The result is a semiconductor.

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11.2: Semiconductor Theory

 At T = 0 we expect all of the atoms in a solid to be in the


ground state. The distribution of electrons (fermions) at
the various energy levels is governed by the Fermi-Dirac
distribution of Equation (9.34):

β = (kT)−1 and EF is the Fermi energy.

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Temperature and Resistivity
 When the temperature is increased from T = 0, more and more
atoms are found in excited states.

 The increased number of electrons in excited states explains the


temperature dependence of the resistivity of semiconductors.

Only those electrons that have jumped from the valence band to
the conduction band are available to participate in the
conduction process in a semiconductor. More and more electrons
are found in the conduction band as the temperature is
increased, and the resistivity of the semiconductor therefore
decreases.

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Some Observations
 Although it is not possible to use the Fermi-Dirac factor to derive an exact
expression for the resistivity of a semiconductor as a function of
temperature, some observations follow:

1) The energy E in the exponential factor makes it clear why the band gap is
so crucial. An increase in the band gap by a factor of 10 (say from 1 eV to
10 eV) will, for a given temperature, increase the value of exp(βE) by a
factor of exp(9βE).
 This generally makes the factor FFD so small
that the material has to be an insulator.

2) Based on this analysis, the resistance of a semiconductor is expected to


decrease exponentially with increasing temperature.
 This is approximately true—although not exactly, because the function
FFD is not a simple exponential, and because the band gap does vary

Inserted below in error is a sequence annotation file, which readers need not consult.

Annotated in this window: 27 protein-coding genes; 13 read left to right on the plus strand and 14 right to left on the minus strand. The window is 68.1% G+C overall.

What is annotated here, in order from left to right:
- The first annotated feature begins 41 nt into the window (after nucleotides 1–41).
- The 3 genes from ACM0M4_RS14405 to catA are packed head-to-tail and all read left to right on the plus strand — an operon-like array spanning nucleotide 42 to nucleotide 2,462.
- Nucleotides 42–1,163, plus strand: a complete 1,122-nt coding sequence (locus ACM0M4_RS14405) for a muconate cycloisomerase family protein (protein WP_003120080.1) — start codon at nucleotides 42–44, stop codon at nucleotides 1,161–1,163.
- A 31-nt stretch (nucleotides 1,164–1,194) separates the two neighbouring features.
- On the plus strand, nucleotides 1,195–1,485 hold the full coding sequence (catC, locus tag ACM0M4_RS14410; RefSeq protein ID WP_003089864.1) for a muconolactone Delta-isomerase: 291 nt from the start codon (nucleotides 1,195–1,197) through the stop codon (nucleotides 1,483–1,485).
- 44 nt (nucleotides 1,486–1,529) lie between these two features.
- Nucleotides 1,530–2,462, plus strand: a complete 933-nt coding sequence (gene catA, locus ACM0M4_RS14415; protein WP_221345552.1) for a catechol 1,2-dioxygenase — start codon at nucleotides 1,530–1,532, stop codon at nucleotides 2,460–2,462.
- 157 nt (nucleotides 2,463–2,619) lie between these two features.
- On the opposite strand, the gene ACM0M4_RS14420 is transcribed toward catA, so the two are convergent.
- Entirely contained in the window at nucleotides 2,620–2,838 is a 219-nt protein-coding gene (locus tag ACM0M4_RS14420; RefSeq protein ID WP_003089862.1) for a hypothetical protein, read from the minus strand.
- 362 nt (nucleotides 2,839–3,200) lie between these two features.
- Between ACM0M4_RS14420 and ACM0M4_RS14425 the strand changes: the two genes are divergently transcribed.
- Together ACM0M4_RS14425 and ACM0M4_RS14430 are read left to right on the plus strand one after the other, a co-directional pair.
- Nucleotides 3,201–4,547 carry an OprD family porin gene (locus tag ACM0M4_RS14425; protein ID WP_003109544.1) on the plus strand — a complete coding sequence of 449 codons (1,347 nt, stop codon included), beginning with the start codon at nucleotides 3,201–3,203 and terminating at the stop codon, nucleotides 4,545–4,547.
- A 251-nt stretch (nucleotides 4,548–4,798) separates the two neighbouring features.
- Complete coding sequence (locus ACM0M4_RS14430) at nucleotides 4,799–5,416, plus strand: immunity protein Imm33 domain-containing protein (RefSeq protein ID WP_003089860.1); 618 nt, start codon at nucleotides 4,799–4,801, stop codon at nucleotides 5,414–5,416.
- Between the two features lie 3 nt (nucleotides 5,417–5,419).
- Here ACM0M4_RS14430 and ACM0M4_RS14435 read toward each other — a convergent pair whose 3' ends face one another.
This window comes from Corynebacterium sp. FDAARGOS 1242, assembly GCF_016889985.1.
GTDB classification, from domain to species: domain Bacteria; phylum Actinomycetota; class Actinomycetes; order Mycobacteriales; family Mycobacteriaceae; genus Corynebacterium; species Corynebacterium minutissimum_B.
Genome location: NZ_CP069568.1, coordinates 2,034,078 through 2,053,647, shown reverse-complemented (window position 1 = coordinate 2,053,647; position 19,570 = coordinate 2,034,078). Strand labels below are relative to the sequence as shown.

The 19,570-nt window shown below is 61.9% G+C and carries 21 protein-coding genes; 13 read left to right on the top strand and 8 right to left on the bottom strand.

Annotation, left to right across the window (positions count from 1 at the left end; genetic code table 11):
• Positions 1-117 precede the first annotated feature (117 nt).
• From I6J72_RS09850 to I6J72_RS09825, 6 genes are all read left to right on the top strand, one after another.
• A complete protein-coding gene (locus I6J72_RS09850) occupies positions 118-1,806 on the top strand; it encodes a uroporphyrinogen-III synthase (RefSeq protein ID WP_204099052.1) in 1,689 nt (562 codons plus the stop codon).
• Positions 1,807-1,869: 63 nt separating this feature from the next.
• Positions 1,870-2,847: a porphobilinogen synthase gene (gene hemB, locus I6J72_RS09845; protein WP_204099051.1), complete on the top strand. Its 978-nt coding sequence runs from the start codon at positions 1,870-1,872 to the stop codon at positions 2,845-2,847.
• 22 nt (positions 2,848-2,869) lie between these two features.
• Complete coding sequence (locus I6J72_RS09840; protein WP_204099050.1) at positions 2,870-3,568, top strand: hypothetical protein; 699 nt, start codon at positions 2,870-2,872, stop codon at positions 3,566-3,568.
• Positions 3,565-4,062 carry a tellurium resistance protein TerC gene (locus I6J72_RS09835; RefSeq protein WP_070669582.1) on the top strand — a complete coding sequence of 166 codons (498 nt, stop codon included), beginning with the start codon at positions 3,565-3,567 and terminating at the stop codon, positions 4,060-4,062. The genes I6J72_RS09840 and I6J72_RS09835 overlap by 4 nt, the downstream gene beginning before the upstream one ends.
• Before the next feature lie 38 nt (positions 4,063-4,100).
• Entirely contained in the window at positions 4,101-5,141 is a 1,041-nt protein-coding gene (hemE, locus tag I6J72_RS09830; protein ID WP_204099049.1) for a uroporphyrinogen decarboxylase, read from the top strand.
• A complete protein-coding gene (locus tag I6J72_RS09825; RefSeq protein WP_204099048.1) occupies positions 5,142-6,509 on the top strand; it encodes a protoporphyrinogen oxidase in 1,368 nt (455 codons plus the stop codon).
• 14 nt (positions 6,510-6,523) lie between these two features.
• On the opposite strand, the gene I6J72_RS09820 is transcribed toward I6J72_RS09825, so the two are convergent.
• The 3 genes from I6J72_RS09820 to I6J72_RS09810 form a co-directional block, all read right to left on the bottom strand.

somewhat with temperature.

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Clement-Quinnell Equation

 A useful empirical expression developed by Clement


and Quinnell for the temperature variation of standard
carbon resistors is given by

where A, B, and K are constants.

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Test of the Clement-Quinnell Equation

Figure 11.7: (a) An experimental test of the Clement-Quinnell equation, using resistance versus
temperature data for four standard carbon resistors. The fit is quite good up to 1 / T ≈ 0.6,
corresponding to T ≈ 1.6 K. (b) Resistance versus temperature curves for some thermometers used in
research. A-B is an Allen-Bradley carbon resistor of the type used to produce the curves in (a). Speer
is a carbon resistor, and CG is a carbon-glass resistor. Ge 100 and 1000 are germanium resistors.
From G. White, Experimental Techniques in Low Temperature Physics, Oxford: Oxford University
Press (1979).

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Holes and Intrinsic Semiconductors
 When electrons move into the conduction band, they leave behind
vacancies in the valence band. These vacancies are called holes.
Because holes represent the absence of negative charges, it is useful
to think of them as positive charges.

 Whereas the electrons move in a direction opposite to the applied


electric field, the holes move in the direction of the electric field.

 A semiconductor in which there is a balance between the number of


electrons in the conduction band and the number of holes in the
valence band is called an intrinsic semiconductor.

Examples of intrinsic semiconductors include pure carbon and


germanium.

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Impurity Semiconductor
 It is possible to fine-tune a semiconductor’s properties by adding a small
amount of another material, called a dopant, to the semiconductor
creating what is a called an impurity semiconductor.

 As an example, silicon has four electrons in its outermost shell (this


corresponds to the valence band) and arsenic has five.

Thus while four of arsenic’s outer-shell electrons participate in covalent


bonding with its nearest neighbors (just as another silicon atom would),
the fifth electron is very weakly bound.

It takes only about 0.05 eV to move this extra electron into the
conduction band.

 The effect is that adding only a small amount of arsenic to silicon greatly
increases the electrical conductivity.